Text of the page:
I dug out Frank’s email to work out what had gone wrong. There was mention of a download. I emailed him and within seconds had the link. Two files. The first was black and white arial footage of Niagara Falls. [No idea. Rich laughed even more.] The second, 3 minutes of eerie, silent, grainy, washed out, truck trip footage. [40 seconds below]
The significance of holding onto artefacts is something I ponder over. My recent skip experience was a cracking example of a ‘gone schmon’ phenomenon. A mountain of stuff erased. The loft lighter. I’ve one sister who’s a stern custodian of the keys to a life clear of unnecessary stuff. I imagine her baffled, impatient even, by the tale of Frank and the Super 8 movies. Of the holding onto crappy, dusty bits of plastic for decades. Not responding to the random deadline issued on a Devon campsite or bothering to do anything with them before.
My sifting of old stuff has also underlined an unrealisation of anticipatory promise which oddly doesn’t disappoint. You can’t ‘rediscover’ parts of the past because they have passed: the richness and depth of sensations; smells, textures, sounds, feelings; the context, the person you were at that time and those around you. This is fine.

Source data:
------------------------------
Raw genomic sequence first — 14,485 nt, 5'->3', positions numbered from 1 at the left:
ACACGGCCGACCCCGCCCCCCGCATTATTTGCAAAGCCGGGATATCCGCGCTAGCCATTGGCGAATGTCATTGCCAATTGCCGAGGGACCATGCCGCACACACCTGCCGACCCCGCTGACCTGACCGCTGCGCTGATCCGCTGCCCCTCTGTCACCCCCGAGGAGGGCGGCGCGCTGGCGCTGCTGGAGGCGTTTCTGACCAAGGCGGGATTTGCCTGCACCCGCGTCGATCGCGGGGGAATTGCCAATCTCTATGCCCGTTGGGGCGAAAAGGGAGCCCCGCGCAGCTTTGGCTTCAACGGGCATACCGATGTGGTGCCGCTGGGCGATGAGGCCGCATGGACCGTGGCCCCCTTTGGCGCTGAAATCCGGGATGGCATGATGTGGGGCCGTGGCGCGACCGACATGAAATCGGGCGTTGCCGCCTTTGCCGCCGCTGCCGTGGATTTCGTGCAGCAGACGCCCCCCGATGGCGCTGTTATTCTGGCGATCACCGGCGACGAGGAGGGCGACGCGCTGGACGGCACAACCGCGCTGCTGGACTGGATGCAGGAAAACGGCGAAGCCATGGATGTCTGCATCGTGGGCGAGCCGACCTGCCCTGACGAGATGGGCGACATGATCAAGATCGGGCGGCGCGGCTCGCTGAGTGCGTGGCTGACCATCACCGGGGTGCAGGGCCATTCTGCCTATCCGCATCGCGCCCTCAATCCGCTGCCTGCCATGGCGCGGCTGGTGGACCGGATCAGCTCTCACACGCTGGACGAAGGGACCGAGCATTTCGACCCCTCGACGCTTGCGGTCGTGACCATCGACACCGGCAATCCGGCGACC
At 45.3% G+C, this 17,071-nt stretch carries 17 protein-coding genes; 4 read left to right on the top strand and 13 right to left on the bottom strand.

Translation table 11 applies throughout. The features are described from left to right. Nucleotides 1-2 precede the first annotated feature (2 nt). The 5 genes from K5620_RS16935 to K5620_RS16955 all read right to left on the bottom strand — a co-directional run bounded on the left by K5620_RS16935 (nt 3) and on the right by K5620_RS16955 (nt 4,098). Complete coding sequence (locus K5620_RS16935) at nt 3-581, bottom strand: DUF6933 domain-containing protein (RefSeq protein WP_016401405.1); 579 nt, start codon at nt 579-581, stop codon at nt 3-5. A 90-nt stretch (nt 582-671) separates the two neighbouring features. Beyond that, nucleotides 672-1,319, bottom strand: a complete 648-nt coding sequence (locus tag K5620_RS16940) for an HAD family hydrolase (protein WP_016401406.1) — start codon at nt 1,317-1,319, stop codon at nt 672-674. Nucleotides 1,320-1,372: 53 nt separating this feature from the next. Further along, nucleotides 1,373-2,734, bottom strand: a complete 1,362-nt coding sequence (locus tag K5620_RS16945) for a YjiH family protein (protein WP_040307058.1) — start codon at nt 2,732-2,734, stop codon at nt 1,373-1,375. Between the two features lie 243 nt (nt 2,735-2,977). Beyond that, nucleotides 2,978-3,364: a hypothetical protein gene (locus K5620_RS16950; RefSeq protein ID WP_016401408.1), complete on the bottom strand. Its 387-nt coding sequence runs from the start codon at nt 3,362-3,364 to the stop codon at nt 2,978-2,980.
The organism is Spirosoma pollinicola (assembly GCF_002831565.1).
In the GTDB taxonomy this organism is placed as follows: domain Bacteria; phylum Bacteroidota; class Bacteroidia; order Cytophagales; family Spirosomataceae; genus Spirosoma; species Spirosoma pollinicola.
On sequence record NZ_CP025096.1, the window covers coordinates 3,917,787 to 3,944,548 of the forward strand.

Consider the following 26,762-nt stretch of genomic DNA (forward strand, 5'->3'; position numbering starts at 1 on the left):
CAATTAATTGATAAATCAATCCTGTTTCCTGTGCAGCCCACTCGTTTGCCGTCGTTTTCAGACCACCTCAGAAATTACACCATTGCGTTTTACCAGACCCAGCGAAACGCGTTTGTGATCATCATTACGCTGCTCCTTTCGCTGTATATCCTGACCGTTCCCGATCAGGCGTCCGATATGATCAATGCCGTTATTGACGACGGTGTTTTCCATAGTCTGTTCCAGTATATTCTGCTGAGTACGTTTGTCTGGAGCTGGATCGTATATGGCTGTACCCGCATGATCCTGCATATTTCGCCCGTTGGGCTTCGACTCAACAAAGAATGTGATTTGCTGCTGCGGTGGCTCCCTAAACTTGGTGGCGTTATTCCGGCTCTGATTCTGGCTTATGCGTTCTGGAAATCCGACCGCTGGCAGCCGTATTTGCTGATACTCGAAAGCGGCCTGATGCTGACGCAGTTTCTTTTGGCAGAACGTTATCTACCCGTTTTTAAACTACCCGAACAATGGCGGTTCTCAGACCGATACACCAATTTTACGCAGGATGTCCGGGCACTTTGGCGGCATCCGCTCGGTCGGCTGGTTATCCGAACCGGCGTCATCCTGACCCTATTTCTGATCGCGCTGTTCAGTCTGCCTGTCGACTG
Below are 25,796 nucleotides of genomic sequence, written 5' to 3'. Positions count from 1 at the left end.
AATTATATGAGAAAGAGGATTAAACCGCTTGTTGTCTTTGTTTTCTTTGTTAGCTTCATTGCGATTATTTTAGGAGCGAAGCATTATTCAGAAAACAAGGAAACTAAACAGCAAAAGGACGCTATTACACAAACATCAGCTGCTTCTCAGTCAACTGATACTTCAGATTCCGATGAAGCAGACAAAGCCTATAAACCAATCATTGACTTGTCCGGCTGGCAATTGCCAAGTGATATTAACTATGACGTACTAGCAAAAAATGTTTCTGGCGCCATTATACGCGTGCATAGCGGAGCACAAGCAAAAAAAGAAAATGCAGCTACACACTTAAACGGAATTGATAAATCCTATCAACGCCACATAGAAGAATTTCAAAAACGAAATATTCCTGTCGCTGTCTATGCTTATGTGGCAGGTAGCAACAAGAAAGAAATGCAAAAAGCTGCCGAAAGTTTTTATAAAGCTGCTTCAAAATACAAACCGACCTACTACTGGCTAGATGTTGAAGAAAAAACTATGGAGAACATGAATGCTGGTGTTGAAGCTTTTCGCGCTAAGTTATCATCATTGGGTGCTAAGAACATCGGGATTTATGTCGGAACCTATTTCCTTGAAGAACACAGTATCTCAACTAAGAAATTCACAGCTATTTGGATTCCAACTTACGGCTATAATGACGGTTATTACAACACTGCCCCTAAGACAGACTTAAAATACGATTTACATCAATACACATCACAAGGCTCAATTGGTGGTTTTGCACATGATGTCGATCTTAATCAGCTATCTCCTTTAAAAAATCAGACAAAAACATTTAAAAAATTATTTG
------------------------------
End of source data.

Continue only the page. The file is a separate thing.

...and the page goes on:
At the same time the capturing [of what and why?], the sharing [with who(m) and why?], the keeping and revisiting is important. The story of my Super 8 film, the brief piece of footage taken across a three month period in the autumn of 1988 by my 23 year old oblivious to white privilege self is (living) social history. The story, the film, has woven new strands involving Frank, Bruce Bennett, Rich, my sis, readers of this post, generating further riches and meaning.
Now I need to find out if my parents ever did a fly past of Niagara Falls. Or let Frank know there’s been a mix up.
I ponder this, often. Time between thinking about Connor stretches or repeatedly collides creating shifting and unexpected shapes. I don’t think about him all the time now. [Howl.] Grief rituals seem to be slowly disappearing. The weekly Thursday morning ‘getting that call’ pain hammer has largely gone. Marking the 107 days Connor spent in the unit has receded. Comic Relief – the start of that unfolding – crept up on me this year.
We’re moving house. After twenty odd years of living here. Eight years after Connor died.
Stuff disturbed. Memories shaken from slumber and disrupted. Revisited in a different space and context. A backdrop of global pandemic. Boxes of stuff. Paperwork. Years of reports, condemnation, reviews, reports and condemnation. The paper, typeface, words, postmark, pre-internet. The careful and meticulous pathologising and marking of a tot who wouldn’t reach adulthood. Because of a lack of care, pathologising and marking.